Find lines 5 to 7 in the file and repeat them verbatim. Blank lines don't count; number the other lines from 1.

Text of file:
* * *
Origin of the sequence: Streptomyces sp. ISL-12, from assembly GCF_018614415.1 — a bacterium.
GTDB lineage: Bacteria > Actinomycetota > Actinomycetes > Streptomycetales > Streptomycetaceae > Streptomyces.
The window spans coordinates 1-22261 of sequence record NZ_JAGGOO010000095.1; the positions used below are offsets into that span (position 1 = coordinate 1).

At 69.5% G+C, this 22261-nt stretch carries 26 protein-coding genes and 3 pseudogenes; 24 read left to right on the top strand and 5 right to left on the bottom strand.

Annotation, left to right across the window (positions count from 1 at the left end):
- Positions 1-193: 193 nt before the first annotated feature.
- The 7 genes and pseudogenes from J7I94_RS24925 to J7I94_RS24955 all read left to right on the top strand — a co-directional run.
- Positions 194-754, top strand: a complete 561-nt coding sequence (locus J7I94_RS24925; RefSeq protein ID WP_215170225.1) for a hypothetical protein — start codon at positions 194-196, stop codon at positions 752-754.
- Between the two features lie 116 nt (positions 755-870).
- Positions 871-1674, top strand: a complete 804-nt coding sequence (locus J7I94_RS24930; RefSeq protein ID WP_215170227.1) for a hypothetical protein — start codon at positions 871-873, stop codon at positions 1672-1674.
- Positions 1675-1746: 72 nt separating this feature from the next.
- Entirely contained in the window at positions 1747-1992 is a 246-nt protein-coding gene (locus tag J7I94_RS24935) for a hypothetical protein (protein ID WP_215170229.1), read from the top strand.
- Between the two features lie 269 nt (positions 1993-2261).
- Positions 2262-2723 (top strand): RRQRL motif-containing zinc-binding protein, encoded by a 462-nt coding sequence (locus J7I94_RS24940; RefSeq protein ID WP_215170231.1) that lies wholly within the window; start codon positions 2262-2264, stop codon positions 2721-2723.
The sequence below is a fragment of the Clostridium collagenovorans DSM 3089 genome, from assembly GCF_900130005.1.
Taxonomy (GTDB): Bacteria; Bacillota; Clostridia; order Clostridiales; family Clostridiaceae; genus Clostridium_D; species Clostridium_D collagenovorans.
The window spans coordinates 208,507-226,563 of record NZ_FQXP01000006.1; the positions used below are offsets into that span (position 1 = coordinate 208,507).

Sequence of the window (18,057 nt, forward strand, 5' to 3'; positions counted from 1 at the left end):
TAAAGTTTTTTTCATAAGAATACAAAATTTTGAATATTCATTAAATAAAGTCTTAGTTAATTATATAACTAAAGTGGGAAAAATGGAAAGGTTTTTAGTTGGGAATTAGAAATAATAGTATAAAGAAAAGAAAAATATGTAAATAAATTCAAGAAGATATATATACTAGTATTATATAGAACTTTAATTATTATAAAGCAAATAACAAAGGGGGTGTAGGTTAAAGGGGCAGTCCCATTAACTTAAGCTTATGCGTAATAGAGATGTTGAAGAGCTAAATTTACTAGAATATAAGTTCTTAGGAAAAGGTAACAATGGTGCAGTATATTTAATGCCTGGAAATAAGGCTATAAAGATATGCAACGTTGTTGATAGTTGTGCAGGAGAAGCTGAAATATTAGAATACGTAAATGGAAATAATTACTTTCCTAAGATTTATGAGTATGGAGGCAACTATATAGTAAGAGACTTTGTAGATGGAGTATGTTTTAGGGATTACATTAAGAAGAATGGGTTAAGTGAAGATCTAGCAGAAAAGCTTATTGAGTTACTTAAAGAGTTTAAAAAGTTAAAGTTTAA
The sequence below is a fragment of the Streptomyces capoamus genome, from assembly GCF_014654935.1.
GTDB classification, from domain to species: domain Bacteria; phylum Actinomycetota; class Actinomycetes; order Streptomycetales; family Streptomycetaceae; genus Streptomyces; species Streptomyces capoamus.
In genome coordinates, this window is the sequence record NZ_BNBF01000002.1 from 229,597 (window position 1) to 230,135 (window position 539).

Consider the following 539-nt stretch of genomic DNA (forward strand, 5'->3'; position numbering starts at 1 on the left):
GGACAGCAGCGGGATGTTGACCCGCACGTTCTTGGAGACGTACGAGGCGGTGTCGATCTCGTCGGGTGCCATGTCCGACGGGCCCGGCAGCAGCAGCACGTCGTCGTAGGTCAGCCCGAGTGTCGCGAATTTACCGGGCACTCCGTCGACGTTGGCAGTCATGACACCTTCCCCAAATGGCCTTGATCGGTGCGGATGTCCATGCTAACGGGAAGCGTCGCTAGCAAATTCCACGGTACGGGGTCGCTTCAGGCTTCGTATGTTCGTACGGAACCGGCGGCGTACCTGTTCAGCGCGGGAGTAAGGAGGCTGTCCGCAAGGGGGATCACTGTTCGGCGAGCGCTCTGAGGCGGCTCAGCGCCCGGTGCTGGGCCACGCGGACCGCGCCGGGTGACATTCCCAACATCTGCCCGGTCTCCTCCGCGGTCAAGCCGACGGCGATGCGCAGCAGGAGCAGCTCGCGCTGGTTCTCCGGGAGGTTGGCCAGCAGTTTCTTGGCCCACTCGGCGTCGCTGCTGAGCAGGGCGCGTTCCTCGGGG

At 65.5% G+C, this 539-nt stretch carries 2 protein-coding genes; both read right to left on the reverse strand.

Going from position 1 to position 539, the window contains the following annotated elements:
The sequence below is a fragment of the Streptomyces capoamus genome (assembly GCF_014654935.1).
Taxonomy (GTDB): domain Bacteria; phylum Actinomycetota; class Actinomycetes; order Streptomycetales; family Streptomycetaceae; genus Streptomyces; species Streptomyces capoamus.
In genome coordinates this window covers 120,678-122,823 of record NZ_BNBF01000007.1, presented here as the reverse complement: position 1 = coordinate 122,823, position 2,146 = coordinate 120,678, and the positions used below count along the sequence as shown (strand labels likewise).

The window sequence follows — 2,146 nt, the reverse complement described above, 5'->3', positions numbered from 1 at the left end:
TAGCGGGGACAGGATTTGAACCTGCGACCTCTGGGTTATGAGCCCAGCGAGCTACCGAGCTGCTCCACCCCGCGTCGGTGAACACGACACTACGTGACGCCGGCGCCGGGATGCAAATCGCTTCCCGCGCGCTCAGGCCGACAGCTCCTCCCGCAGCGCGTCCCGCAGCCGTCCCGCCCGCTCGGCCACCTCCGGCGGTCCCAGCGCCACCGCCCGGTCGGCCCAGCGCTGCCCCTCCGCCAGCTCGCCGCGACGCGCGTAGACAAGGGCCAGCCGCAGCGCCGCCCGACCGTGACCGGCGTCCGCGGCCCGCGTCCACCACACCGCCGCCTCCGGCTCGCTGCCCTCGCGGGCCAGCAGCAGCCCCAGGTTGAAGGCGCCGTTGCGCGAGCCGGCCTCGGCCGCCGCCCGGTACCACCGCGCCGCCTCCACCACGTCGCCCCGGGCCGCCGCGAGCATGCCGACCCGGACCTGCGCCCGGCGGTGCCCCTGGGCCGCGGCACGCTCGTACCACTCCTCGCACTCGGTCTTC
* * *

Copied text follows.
Annotation, left to right across the window (positions count from 1 at the left end):
- Positions 1-193: 193 nt before the first annotated feature.
- The 7 genes and pseudogenes from J7I94_RS24925 to J7I94_RS24955 all read left to right on the top strand — a co-directional run.